Talking about which design approach to take, well, that’s subjective, and I wouldn’t argue there. I’ll say ‘Go flat. It’s sharper, quieter and better’, but someone will say ‘No. Go full 3D. Pop everything out, make it scream’.
I would only like for us to agree that Rhino’s UI is old and rusty, and needs a change, and someone should look into that.
And for the fifth time - The behavior of the UI doesn’t need to change drastically. Rhino’s UI behaviour has some very good ideas behind it and I like it. If it was unusable to me, I wouldn’t use Rhino.
But the skin and the code behind it should be modernized.
I never said people are “narrow-minded”. Please don’t take my sentences out of context.
… talking about how different software packages are implementing ‘monochromatic’ design, because today UI designers are doing some amazing things. They are out there, you just need to look around, and appreciate the good work they are doing.
As someone said before - Building a new UI is not just “slapping-on” a new skin. It needs to be done through a scientific approach. Reviewing user data, and taking into consideration the wishes and needs of those users.
The design and the overall look is just a bi-product of it all.
How far are McNeel ready to take this, it’s up to them. Will it be just a revamped design over their existing GUI, or really go into improving some aspects of the behavior of their UI, I don’t know.
I would encourage them to go full-blown “Blender 2.8”, and rethink how different people use Rhino. But that’s just me.
In the end, something needs to be done. Rhino is lacking behind and it might hurt the users and the functionality of the software itself in the long run.
I checked out Blender 2.8 experimental build last night. I must say that it shows some serious thought has gone into creating and supporting different workflows. Compared to 2.5x-2.7x yet another huge step forward.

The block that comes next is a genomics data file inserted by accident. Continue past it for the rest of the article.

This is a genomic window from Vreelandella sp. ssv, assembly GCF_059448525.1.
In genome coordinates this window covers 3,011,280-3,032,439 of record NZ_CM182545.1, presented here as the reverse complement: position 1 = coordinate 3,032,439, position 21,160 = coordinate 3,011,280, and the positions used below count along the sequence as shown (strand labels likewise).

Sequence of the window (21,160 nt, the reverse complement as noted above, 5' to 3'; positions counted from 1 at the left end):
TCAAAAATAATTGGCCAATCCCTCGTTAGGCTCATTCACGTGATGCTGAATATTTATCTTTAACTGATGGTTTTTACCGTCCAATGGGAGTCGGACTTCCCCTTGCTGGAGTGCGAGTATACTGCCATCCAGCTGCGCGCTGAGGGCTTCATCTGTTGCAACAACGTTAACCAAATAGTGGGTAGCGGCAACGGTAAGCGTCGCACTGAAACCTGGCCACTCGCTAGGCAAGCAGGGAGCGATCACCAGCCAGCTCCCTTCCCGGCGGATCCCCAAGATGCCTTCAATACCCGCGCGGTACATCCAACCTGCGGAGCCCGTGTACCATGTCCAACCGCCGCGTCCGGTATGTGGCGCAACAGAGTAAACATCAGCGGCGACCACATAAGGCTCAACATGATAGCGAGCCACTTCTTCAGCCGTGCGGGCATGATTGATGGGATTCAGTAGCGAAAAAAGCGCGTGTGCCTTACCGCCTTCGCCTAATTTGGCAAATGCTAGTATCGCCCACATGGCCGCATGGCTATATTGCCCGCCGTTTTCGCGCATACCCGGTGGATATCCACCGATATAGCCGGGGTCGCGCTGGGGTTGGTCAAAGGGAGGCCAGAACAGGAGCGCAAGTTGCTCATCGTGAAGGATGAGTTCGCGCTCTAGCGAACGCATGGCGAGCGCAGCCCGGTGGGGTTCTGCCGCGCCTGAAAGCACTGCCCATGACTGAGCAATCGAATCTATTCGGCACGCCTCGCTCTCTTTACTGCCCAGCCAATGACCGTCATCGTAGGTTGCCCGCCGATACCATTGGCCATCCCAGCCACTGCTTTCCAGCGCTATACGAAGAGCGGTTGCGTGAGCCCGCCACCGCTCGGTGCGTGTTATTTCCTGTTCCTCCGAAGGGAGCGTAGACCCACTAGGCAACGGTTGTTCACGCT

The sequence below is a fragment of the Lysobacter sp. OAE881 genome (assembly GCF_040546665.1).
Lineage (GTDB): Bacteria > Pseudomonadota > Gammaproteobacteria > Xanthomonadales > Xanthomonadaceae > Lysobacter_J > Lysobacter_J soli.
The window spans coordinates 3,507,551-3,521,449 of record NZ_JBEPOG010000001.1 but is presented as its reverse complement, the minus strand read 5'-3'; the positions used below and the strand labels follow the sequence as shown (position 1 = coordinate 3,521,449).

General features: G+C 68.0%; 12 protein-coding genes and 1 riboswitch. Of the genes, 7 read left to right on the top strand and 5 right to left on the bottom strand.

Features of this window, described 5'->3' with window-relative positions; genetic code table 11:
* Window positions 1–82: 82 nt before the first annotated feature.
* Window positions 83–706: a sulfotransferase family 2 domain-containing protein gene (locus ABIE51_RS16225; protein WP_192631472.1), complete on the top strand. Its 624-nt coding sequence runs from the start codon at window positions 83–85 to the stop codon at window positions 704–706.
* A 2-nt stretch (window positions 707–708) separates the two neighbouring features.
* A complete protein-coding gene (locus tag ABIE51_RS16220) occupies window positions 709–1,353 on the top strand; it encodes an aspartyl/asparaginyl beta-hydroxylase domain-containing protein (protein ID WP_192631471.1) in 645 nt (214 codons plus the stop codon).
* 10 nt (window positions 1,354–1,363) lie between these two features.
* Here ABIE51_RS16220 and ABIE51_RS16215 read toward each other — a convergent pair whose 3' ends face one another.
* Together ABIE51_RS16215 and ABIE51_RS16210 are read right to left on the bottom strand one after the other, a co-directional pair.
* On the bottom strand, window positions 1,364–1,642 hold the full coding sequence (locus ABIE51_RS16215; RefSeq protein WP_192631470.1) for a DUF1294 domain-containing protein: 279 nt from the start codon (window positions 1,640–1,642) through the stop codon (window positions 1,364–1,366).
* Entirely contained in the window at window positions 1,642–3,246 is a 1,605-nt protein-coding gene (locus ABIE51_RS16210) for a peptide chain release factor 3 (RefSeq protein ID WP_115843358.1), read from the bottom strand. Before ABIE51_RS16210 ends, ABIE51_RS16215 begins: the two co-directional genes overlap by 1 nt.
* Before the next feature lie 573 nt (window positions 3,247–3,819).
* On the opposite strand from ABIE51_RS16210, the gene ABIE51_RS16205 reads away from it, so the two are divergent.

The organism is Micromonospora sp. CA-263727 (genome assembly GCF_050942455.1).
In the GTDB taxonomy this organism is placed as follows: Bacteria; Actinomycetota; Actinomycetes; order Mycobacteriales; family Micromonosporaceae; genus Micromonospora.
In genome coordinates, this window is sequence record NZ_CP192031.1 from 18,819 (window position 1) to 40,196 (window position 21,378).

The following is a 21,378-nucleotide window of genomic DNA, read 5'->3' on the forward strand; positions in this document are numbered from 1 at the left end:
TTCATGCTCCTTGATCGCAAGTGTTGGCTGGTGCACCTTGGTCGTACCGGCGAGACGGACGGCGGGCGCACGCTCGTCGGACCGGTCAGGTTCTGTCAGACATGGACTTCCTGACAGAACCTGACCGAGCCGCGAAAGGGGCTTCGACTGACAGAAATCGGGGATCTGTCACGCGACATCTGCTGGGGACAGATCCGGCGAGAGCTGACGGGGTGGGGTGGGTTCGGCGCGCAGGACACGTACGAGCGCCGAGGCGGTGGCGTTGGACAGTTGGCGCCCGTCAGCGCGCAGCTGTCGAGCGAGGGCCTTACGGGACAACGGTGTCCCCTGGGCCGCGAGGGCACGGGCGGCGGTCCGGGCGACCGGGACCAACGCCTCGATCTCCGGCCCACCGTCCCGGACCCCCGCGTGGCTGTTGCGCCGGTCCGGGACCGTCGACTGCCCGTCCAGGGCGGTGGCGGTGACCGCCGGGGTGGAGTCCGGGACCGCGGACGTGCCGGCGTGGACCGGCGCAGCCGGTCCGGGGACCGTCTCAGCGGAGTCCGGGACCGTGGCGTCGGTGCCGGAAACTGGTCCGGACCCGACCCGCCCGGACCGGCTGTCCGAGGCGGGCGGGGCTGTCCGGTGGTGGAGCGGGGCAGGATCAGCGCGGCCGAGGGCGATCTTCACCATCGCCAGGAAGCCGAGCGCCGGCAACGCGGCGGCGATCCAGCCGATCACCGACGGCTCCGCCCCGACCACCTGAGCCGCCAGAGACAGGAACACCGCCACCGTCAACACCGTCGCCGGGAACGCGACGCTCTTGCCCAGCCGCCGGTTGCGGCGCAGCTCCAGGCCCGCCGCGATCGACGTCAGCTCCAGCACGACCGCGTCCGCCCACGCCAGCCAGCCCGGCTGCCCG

I think we can look at how different workflows are supported and see if we can learn from those, apply to Rhino.
I haven’t used Blender recently, but I remember them trying to fit mouse buttons and user interaction to match that of different software. This is good idea. But I think difficult to reach with Rhino. Maybe just adding reordering of panels/toolbars/tabs will do, but if you try to change the mouse behavior this will be a nightmare.
(side note: I will hate to see you implementing the horrific mouse control of CATIA with all that hold-one-button-click the other to rotate, this is hell, work like this for hours then open a PDF and try to left+right click to zoom )
I haven’t used Rhino on a daily basis in nearly fifteen years. Bought my first computer 2 years before the PC came out. My first Cad program was Generic Cadd, then Visual Cadd the Windows version, followed by Rhino, AutoCad, Solid Edge, and currently SolidWorks.
So I remember Lotus 123 and WordPerfect too. 123 was one of the first adopters of icons and I use to use a printed ad they ran with icons all the way around the page as a test. I never found anyone that could identify more than about 30% of them. WordPerfect was a nearly perfect interface in many ways. On startup you had a completely blank screen with a blinking cursor in the upper left corner. All commands were on function key combinations which worked well but was difficult to master.
Now Generic Cadd used two key mnemonic combinations and no enter key. CO, MO, C2, C3, ST, RO, TX, LD, AD, LE, and so on. I’d bet that nearly everyone here can guess what those commands did, and it turns out that just 28 commands like that and you could really bang out the drawings. To this day I use those same shortcuts in AutoCad, Rhino, and SolidWorks.
I hide nearly all the toolbars and icons to give the biggest possible workspace. I hate the word “Intuitive”. Nothing is really intuitive, it is all connected to your environment. If you grew up in a place where there were no knobs to turn you would not think to turn a knob when you first see it. I prefer “Discoverable” If an icon or keystroke is pressed it should lead you to what it does and how it works.
Finally about 15 years ago I posted a comment on the Rhino user group that the perfect user interface is the one you don’t notice. I think that is still true today.